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Ann Am Thorac Soc. 2019 Jan;16(1):124-131. doi: 10.1513/AnnalsATS.201807-495OC.

Indwelling Pleural Catheter versus Pleurodesis for Malignant Pleural Effusions. A Systematic Review and Meta-Analysis.

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1 Children's Hospital Los Angeles, Keck School of Medicine of the University of Southern California, Los Angeles, California.
2 Huntsman Cancer Institute, University of Utah, Salt Lake City, Utah.
3 Department of Medicine, Duke University School of Medicine, Durham, North Carolina.
4 Doctor Evidence, Santa Monica, California.
5 Department of Medicine, Johns Hopkins University School of Medicine, Baltimore, Maryland.
6 Department of Research and Evaluation, Kaiser Permanente Southern California, Pasadena, California; and.
7 Department of Medicine, Keck School of Medicine at the University of Southern California, Los Angeles, California.



Several randomized trials have compared the efficacy of an indwelling pleural catheter (IPC) versus the more traditional chemical pleurodesis in the management of malignant pleural effusion (MPE).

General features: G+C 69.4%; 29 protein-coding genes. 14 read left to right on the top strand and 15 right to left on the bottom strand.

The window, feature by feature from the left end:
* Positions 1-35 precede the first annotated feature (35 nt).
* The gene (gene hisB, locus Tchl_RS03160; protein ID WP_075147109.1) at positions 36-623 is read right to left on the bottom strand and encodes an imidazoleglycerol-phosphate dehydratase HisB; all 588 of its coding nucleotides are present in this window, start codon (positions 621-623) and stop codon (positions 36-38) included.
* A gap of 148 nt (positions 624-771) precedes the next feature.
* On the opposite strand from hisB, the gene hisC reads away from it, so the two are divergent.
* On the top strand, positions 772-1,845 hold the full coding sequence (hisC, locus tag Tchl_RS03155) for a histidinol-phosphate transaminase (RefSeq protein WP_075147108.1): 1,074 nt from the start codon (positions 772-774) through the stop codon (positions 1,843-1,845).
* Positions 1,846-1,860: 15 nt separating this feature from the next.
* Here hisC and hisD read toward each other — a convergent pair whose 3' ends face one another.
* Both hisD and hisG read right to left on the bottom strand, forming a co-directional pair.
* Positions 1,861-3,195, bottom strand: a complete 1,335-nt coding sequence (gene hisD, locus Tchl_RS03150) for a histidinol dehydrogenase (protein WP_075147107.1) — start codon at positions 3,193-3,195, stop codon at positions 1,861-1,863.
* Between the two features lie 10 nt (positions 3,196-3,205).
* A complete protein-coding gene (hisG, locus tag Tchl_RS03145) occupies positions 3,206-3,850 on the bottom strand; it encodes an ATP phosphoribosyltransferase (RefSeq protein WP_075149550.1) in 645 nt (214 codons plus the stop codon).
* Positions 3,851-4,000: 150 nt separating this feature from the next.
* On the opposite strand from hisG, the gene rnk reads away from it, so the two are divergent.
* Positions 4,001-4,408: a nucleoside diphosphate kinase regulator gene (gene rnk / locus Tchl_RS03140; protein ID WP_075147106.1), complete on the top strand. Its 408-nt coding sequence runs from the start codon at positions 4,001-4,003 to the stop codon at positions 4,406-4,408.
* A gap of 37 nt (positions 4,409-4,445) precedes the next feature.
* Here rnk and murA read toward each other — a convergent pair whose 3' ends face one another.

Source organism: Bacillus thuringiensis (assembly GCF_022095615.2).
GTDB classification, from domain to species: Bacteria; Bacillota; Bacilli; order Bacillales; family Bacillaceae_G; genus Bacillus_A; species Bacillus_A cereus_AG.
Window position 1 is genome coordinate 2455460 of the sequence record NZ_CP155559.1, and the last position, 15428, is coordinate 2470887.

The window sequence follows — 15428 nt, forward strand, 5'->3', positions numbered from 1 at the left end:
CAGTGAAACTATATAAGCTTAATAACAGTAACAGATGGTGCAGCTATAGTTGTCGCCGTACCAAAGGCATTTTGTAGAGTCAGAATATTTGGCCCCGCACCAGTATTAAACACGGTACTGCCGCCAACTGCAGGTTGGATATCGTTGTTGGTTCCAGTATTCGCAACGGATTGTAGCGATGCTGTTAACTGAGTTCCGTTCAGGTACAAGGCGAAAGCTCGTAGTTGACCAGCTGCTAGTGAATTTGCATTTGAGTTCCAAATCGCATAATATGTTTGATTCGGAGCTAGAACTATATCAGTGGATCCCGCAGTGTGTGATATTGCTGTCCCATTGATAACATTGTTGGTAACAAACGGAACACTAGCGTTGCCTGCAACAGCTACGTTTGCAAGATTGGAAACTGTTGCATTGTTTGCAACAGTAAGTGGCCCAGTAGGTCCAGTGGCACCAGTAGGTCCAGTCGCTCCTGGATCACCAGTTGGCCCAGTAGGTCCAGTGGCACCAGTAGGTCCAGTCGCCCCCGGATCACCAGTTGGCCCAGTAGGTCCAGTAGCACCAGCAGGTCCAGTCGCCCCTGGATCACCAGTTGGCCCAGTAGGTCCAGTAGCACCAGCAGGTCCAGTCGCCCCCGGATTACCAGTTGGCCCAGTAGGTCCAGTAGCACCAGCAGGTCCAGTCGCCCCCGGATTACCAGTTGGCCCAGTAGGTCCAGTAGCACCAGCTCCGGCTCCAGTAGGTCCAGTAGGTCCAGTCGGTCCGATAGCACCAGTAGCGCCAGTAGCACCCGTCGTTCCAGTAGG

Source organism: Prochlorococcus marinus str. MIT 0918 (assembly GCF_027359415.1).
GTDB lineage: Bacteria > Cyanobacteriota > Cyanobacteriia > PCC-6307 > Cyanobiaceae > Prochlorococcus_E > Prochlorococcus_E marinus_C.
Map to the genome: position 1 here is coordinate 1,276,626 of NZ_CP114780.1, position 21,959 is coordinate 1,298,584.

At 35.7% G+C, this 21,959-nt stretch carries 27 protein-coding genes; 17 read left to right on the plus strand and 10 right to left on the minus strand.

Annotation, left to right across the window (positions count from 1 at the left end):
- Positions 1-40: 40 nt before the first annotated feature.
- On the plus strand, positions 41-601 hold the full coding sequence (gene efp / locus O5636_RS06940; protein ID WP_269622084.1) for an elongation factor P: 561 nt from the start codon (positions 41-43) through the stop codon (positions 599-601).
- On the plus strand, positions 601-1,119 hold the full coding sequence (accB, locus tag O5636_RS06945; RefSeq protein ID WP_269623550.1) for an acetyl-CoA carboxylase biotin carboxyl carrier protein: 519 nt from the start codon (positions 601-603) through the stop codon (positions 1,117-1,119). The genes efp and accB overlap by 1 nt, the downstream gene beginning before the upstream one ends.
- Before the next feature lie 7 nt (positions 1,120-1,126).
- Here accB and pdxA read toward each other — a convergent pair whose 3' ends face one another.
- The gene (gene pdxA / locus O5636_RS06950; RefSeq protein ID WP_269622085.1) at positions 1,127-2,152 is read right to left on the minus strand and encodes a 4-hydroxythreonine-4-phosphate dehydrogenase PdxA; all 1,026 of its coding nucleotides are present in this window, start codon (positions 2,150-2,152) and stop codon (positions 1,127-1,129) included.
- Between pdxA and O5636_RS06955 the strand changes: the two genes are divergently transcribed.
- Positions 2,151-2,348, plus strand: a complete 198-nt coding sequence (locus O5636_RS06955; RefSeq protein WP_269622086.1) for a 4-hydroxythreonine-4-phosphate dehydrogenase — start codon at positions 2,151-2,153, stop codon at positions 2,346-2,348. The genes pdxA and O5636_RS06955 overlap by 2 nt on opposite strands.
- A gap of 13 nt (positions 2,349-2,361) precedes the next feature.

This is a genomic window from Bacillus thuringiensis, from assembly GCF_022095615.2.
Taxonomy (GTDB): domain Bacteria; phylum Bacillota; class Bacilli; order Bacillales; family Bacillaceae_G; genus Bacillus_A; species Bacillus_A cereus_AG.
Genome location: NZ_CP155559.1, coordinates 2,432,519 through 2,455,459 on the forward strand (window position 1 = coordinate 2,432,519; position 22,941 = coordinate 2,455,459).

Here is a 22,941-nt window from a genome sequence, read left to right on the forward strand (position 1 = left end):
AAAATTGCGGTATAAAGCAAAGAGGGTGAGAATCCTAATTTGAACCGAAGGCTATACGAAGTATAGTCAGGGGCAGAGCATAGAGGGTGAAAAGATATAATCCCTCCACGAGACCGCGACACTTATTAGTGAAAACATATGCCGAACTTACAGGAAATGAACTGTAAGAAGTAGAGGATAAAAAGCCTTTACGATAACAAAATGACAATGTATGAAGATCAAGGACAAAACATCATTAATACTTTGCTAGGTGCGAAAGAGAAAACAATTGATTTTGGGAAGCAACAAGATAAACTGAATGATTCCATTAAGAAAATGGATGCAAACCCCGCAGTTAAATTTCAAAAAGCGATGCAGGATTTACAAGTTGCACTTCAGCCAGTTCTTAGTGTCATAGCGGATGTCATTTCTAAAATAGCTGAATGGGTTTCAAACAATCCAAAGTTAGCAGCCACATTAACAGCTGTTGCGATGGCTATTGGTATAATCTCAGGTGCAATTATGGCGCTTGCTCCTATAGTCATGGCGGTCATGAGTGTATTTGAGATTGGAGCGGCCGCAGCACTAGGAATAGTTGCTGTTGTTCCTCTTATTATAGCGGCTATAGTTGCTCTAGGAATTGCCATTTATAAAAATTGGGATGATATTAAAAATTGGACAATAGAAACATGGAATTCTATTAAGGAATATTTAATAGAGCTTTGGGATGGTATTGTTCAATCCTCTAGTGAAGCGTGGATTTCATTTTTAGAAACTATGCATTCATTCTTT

As part of the American Thoracic Society's guidelines for management of MPE, we performed a systematic review and a meta-analysis to compare patient-centered outcomes with the use of a tunneled pleural catheter versus chemical pleurodesis for the first-line treatment of malignant pleural effusions.


We performed literature searches in MEDLINE, Embase, and the Cochrane Central Register of Controlled Trials. We included randomized controlled trials comparing IPC and pleurodesis in adult patients with symptomatic MPE. Risk of bias was assessed with the Cochrane Risk of Bias tool recommended by the Cochrane Methods Bias Group. The meta-analysis was performed with Review Manager software, using a random effects model. We used risk ratios (RRs) with 95% confidence interval (CI) as the effect measure for dichotomous outcomes and mean differences for continuous outcomes.


We identified five randomized trials, involving 545 patients, that compared IPC and pleurodesis. Lack of blinding and the inevitable attrition of patients due to death resulted in an overall high risk of bias among the studies. No differences in survival or measures of dyspnea were observed in any of the studies. Total hospital length of stay was shorter, and repeat pleural interventions were less common in the IPC group (RR, 0.32; 95% CI, 0.18-0.55). However, the risk of cellulitis was higher with IPC (RR, 5.83; 95% CI, 1.56-21.8). No differences were noted in other adverse events.


Compared with chemical pleurodesis, IPC results in shorter hospital length of stay and fewer repeat pleural procedures but carries a higher risk of cellulitis. Careful assessment of individual patient preferences and costs should be considered when choosing between IPC and pleurodesis.


indwelling pleural catheter; malignant pleural effusion; meta-analysis; pleurodesis; systematic review

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